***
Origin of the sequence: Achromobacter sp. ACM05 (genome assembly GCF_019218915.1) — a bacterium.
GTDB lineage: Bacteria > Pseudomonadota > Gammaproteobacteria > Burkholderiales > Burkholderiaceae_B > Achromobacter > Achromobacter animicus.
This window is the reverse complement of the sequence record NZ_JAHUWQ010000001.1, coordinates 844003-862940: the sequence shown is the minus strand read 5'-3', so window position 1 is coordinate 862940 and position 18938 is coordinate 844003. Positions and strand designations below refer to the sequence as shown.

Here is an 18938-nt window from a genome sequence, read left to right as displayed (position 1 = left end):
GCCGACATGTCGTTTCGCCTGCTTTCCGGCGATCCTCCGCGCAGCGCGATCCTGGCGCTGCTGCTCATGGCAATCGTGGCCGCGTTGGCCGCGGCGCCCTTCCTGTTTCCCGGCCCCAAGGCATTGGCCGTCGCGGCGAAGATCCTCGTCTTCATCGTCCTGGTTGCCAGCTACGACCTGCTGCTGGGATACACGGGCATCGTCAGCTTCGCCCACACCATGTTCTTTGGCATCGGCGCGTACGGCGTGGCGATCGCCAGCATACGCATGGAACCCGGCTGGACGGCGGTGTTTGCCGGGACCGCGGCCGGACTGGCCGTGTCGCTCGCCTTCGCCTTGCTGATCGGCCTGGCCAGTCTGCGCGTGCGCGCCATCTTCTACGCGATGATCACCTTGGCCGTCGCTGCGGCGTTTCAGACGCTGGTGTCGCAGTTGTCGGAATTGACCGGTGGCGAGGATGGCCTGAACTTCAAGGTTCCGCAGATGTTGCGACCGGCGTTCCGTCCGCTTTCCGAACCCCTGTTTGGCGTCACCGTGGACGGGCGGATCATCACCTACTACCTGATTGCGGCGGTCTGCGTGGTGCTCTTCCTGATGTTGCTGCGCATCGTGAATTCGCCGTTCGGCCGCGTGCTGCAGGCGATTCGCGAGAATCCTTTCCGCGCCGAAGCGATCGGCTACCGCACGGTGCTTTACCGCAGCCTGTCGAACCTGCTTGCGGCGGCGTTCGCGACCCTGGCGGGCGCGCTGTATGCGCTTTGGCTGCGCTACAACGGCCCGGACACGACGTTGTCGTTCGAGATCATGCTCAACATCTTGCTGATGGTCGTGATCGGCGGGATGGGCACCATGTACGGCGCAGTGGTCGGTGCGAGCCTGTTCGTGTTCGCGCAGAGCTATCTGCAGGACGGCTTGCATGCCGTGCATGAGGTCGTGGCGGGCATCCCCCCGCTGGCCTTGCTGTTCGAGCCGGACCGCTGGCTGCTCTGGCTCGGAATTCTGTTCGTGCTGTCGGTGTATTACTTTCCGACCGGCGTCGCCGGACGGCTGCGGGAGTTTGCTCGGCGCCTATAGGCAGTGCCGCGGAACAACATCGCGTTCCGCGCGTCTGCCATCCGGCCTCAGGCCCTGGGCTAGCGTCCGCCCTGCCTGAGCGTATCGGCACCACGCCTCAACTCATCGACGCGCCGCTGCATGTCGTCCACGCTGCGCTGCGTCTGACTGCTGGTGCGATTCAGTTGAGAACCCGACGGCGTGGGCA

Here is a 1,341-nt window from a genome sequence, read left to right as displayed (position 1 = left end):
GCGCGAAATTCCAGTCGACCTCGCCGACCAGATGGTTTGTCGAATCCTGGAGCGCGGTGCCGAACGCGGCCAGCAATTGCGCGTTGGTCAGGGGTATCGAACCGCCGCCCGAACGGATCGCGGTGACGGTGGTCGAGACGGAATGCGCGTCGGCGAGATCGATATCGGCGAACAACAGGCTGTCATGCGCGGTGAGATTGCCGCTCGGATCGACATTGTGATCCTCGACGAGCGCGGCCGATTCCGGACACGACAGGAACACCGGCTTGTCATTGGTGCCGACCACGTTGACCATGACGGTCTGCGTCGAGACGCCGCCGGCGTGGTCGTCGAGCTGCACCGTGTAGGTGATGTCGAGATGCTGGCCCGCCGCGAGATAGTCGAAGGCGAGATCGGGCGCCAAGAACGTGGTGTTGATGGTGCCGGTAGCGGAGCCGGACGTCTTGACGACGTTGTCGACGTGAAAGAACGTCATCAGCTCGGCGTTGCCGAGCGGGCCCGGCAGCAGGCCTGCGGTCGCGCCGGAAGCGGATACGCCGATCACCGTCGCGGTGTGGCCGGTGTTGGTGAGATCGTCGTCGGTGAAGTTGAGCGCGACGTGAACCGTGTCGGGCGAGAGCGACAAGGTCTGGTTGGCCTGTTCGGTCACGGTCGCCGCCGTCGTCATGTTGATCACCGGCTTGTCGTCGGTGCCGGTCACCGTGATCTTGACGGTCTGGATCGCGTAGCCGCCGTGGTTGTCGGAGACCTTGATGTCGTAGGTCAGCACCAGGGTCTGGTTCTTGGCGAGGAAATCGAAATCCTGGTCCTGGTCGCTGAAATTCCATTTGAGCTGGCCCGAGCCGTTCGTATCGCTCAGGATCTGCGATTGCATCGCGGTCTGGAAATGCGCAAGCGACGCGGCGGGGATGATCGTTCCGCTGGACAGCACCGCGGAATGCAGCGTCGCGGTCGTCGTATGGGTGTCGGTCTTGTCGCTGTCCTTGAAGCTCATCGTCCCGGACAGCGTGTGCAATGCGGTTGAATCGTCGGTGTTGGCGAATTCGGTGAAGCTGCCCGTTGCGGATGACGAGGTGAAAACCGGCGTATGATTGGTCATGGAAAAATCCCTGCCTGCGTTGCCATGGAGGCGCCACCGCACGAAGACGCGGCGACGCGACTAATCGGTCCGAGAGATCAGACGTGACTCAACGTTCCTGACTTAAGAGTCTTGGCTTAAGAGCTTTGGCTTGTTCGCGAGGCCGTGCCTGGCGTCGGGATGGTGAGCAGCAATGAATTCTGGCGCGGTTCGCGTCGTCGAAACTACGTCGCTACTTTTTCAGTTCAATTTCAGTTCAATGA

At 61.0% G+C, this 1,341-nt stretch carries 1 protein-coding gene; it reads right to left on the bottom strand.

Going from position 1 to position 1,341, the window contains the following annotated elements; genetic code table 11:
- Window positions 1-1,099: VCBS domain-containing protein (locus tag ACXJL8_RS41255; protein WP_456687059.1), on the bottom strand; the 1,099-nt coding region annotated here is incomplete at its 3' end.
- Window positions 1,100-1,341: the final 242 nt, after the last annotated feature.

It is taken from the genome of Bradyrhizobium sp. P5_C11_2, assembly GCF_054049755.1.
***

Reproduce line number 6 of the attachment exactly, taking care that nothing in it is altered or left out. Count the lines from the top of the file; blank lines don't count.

Here is a 1,341-nt window from a genome sequence, read left to right as displayed (position 1 = left end):